John 1.1: Grammatical Points

From Logos to Trinity
September 5, 2017
Jesus’ use of the Divine Passive means he is not God!
September 5, 2017

John 1.1: Grammatical Points

By Carlos Xavier

Most translations inappropriately introduce the male pronoun ‘he’ into John 1.1-2 where ‘he’ replaces ‘this one'[1]. This prompts the reader into the mistake of thinking “the word” is a distinct person from its subject/source, God. Although Greek has grammatical gender [meaning nouns are masculine or feminine], this does not mean the reader should assign personhood, let alone sexual gender, to them. For example, just because “word” [logos] in Greek can be accompanied by masculine pronouns, it does not mean it is a person, let alone make or female! To render it this way would be grammatical suicide!

The New International Dictionary of NT Theology notes that the phrase “in the beginning”[2] in relation to “the word”, refers to the “eternal pre-existence of the Word whose true sphere was not time but eternity”[3]. This should alert the reader to the simple fact that the writer has the person of God in view, since God is said to be the only One who is inherently immortal[4]. This is in line with Jesus’ reference to God as “the living Father”[5] Who “has granted/given that same life-giving power to His Son”[6].

Furthermore, the word translated “with” [pros] in the phrase: “the word was with God” in John 1.1b “does not imply any movement or action on the part of the Logos”[7], as if it were talking about one person next to [“with”, para(8)] another, God. Hence the translation that best captures the meaning and intent of John 1.1c: “what God was the word was”; i.e. it was God’s word!

Apart from these grammatical points, the simple fact remains that in English “word” is an “it”, and not a “he”. The 8 English translations from the Greek [not from the Latin Vulgate], before the 1611 KJV, all have “it” instead of “he”.[9]

It was the Roman Catholic Douay/Rheims version, translated from the Latin by Gregory Martin in 1582, which first rendered John 1:3, ‘all things were made by him,’ rather than ‘by it’ (the ‘word’).

J.D.G. Dunn in his Christology in the Making notes:

“…it is only with verse 14 [‘the word became flesh’] that we can begin to speak of the personal Logos. The poem uses rather impersonal language (became flesh), but no Christian would fail to recognize here a reference to Jesus—the word became not flesh in general but Jesus Christ. Prior to verse 14 we are in the same realm as pre-Christian talk of Wisdom and Logosdealing with personifications rather than persons, personified actions of God rather than an individual divine being as such.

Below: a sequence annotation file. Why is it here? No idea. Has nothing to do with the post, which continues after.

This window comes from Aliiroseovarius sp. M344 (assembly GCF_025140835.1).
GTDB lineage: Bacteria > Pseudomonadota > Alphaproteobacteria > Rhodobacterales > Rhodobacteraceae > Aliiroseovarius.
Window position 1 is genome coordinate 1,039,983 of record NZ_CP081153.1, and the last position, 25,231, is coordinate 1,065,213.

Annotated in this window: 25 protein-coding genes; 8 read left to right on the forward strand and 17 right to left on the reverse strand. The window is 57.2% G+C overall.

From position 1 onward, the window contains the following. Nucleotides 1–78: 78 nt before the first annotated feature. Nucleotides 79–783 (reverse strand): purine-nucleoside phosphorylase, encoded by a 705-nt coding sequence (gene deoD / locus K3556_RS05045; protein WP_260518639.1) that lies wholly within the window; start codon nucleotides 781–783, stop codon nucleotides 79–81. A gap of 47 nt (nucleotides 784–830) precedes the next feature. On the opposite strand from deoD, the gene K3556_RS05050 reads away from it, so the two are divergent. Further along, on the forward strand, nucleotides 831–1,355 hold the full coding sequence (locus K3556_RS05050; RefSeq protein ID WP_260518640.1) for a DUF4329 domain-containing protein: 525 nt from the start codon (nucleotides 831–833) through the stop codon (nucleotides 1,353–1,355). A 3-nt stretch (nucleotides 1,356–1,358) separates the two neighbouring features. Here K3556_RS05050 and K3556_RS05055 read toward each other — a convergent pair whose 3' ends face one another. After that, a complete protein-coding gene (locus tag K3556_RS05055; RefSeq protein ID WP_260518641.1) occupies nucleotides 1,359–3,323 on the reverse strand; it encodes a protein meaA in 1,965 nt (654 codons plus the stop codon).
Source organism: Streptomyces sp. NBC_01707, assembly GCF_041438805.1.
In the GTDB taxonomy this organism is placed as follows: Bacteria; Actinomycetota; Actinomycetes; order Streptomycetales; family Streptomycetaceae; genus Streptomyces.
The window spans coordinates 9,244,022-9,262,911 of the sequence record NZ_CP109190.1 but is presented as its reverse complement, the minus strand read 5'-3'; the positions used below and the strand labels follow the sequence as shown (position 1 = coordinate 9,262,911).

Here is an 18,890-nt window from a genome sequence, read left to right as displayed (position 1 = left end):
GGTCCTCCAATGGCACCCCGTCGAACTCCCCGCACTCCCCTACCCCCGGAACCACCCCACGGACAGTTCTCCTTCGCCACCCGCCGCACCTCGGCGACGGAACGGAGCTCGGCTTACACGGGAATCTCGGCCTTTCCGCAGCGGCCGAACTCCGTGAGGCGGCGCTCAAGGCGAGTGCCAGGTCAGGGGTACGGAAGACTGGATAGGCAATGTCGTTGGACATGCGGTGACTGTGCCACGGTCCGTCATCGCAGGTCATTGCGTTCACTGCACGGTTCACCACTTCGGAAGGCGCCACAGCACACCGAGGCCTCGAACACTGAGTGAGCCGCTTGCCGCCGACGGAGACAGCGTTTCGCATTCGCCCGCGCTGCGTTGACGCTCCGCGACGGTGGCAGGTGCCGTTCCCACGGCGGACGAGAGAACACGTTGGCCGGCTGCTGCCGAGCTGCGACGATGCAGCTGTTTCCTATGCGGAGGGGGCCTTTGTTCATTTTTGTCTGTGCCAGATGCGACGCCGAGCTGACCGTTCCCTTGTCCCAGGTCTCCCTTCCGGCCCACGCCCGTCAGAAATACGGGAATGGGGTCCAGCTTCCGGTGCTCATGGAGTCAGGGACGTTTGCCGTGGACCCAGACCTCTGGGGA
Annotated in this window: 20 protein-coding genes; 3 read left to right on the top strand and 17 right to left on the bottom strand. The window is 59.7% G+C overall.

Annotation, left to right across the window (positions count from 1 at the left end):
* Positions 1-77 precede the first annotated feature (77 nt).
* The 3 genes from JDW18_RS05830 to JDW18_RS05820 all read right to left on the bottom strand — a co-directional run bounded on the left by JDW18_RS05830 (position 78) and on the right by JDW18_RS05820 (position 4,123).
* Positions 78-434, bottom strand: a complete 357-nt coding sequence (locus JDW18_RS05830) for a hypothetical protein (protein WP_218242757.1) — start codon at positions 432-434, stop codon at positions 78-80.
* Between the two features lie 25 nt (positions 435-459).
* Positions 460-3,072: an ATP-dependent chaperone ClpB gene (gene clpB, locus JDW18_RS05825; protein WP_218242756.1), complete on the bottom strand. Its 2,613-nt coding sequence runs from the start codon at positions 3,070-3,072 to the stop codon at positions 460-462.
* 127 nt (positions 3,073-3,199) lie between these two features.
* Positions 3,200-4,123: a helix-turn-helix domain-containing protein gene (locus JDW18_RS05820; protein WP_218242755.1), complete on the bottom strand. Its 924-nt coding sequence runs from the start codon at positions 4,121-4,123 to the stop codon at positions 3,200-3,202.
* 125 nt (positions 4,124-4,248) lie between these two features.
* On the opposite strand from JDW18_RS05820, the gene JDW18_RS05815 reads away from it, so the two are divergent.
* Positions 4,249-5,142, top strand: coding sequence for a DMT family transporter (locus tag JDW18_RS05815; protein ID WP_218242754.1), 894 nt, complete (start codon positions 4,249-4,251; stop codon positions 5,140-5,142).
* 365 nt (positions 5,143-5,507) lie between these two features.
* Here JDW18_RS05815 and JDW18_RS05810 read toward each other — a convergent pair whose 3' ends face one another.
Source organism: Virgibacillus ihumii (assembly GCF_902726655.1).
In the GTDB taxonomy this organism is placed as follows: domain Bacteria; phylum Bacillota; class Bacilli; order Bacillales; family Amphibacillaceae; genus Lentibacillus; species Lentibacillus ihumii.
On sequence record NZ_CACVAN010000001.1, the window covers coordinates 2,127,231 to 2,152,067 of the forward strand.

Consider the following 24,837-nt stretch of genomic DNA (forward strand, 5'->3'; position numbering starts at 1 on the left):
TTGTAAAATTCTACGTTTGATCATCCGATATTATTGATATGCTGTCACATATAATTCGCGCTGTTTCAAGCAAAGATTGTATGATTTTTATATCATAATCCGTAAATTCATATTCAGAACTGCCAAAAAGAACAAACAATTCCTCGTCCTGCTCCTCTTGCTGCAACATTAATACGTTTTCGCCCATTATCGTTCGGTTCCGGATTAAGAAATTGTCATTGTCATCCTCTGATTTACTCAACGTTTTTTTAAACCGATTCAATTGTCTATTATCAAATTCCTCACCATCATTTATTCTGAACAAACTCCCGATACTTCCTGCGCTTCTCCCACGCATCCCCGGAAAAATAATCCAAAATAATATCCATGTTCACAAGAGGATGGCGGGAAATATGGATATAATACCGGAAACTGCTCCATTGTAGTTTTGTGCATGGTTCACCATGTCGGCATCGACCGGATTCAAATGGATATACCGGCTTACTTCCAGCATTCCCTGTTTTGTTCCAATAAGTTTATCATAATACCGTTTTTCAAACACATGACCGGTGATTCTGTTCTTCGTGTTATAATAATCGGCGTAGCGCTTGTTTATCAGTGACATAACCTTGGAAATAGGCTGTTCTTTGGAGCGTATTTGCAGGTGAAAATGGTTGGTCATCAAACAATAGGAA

“The point is obscured by the fact that we have to translate the masculine Logos as ‘he’ throughout the poem. But if we translated Logos as ‘God’s utterance’ instead, it would become clearer that the poem did not necessarily intend the Logos of vv. 1-13 to be thought of as a personal divine being. In other words, the revolutionary significance of v. 14 may well be that it marks…the transition from impersonal personification to actual person.”[10]

In John 1.1 “the word of God” is not a person apart from the one God. This would inevitably lead to a blurring of the One Person of God [the Father, cf. John 17.1-3; 1Cor 8.4-6] and a serious error on the part of the reader as to “how many” God is.

[1] houtos, see the TEV, LB, NASB, NIV, NRSV, NAB, AND the AB.
[2] “It is not by accident that the Gospel begins with the same phrase as the book of Genesis. In Genesis 1:1, ‘In the beginning’…In both works of creation the agent is the Word of God.” F.F. Bruce, The Gospel of John (William B. Eerdmans, Grand Rapids, MI, 1983) pp. 28-29.
[3] Brown, ed., New International Dictionary of NT Theology, 4vols; pp. 1204-05.
[4] “The unseen One Who never dies”, New Living Translation, 1Tim 1.17; 6.16.
[5] Cp. “the living God”, Deut 5:26; Joshua 3:10; Psalm 42:2; Jer 10:10; Daniel 6:20; Hosea 1:10; Mat 16.16; Acts 14:15; 2 Cor 3:3; 1 Tim 4:10.
[6] John 5.26, New Living Translation.
[7] “Support for this view may be found in the NT parallels where pros with the acc. often following the verb einai denotes the linear motion but punctiliar [i.e, not moving] rest (Matt. 26.18, 55 vl.; Mk. 6.3 ( =Matt. 13.56); 9.19 ( = Lk. 9.41 but Matt. 17.17 has meth’ hymon); 14.49; 1Cor 16.6f.; 2Cor 5.8; 11.9; Gal 1.18; 4.18, 20; Phil 1.26; 1Thess 3.4; 2Thess 2.5; 3.10; Phlm 13; Heb 4.13; 1Jn 1.2).” ibid., Brown, NIDNT, p 1204. Emphasis added.
[8] “…elsewhere John uses para tini to express the proximity of one person to another (Jn. 1.39; 4.40; 8.38; 14.17, 23, 25; 19.25; cf. 14.23; note also meta tinos in Jn. 3.22, 25 f. etc.) or the nearness of the Son to the Father (Jn 8.38; 17.5), never pros tina.” Ibid., Brown, NIDNT, p 1205. Emphasis added.
[9] Buzzard, “John 1 and the word”, Focus on the Kingdom, v.9 n.12, Sept. 2007.
[10] J.D.G. Dunn, Christology in the Making, p. 243.


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